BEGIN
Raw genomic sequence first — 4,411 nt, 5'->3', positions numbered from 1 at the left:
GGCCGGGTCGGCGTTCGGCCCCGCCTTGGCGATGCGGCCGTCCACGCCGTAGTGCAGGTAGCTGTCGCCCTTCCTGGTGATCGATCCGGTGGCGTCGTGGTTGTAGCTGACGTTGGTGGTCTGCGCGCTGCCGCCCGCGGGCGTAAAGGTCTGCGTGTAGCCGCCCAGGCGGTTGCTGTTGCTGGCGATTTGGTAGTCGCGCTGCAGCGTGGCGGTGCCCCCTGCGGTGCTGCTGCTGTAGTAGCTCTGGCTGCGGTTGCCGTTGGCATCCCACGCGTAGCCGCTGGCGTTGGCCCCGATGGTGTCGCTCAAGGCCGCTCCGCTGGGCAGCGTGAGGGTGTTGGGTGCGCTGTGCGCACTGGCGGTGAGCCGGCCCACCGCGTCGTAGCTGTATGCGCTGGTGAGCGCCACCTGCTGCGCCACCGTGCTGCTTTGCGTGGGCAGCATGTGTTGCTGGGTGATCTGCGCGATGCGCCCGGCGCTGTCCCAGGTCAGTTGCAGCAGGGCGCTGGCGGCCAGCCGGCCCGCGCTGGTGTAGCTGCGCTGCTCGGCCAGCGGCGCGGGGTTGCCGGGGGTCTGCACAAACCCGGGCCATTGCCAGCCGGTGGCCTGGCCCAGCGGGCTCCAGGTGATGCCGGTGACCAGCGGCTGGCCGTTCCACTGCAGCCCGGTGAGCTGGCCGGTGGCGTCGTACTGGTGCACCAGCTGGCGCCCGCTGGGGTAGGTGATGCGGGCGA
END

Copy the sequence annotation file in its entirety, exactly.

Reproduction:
Raw genomic sequence first — 4,411 nt, 5'->3', positions numbered from 1 at the left:
GGCCGGGTCGGCGTTCGGCCCCGCCTTGGCGATGCGGCCGTCCACGCCGTAGTGCAGGTAGCTGTCGCCCTTCCTGGTGATCGATCCGGTGGCGTCGTGGTTGTAGCTGACGTTGGTGGTCTGCGCGCTGCCGCCCGCGGGCGTAAAGGTCTGCGTGTAGCCGCCCAGGCGGTTGCTGTTGCTGGCGATTTGGTAGTCGCGCTGCAGCGTGGCGGTGCCCCCTGCGGTGCTGCTGCTGTAGTAGCTCTGGCTGCGGTTGCCGTTGGCATCCCACGCGTAGCCGCTGGCGTTGGCCCCGATGGTGTCGCTCAAGGCCGCTCCGCTGGGCAGCGTGAGGGTGTTGGGTGCGCTGTGCGCACTGGCGGTGAGCCGGCCCACCGCGTCGTAGCTGTATGCGCTGGTGAGCGCCACCTGCTGCGCCACCGTGCTGCTTTGCGTGGGCAGCATGTGTTGCTGGGTGATCTGCGCGATGCGCCCGGCGCTGTCCCAGGTCAGTTGCAGCAGGGCGCTGGCGGCCAGCCGGCCCGCGCTGGTGTAGCTGCGCTGCTCGGCCAGCGGCGCGGGGTTGCCGGGGGTCTGCACAAACCCGGGCCATTGCCAGCCGGTGGCCTGGCCCAGCGGGCTCCAGGTGATGCCGGTGACCAGCGGCTGGCCGTTCCACTGCAGCCCGGTGAGCTGGCCGGTGGCGTCGTACTGGTGCACCAGCTGGCGCCCGCTGGGGTAGGTGATGCGGGCGA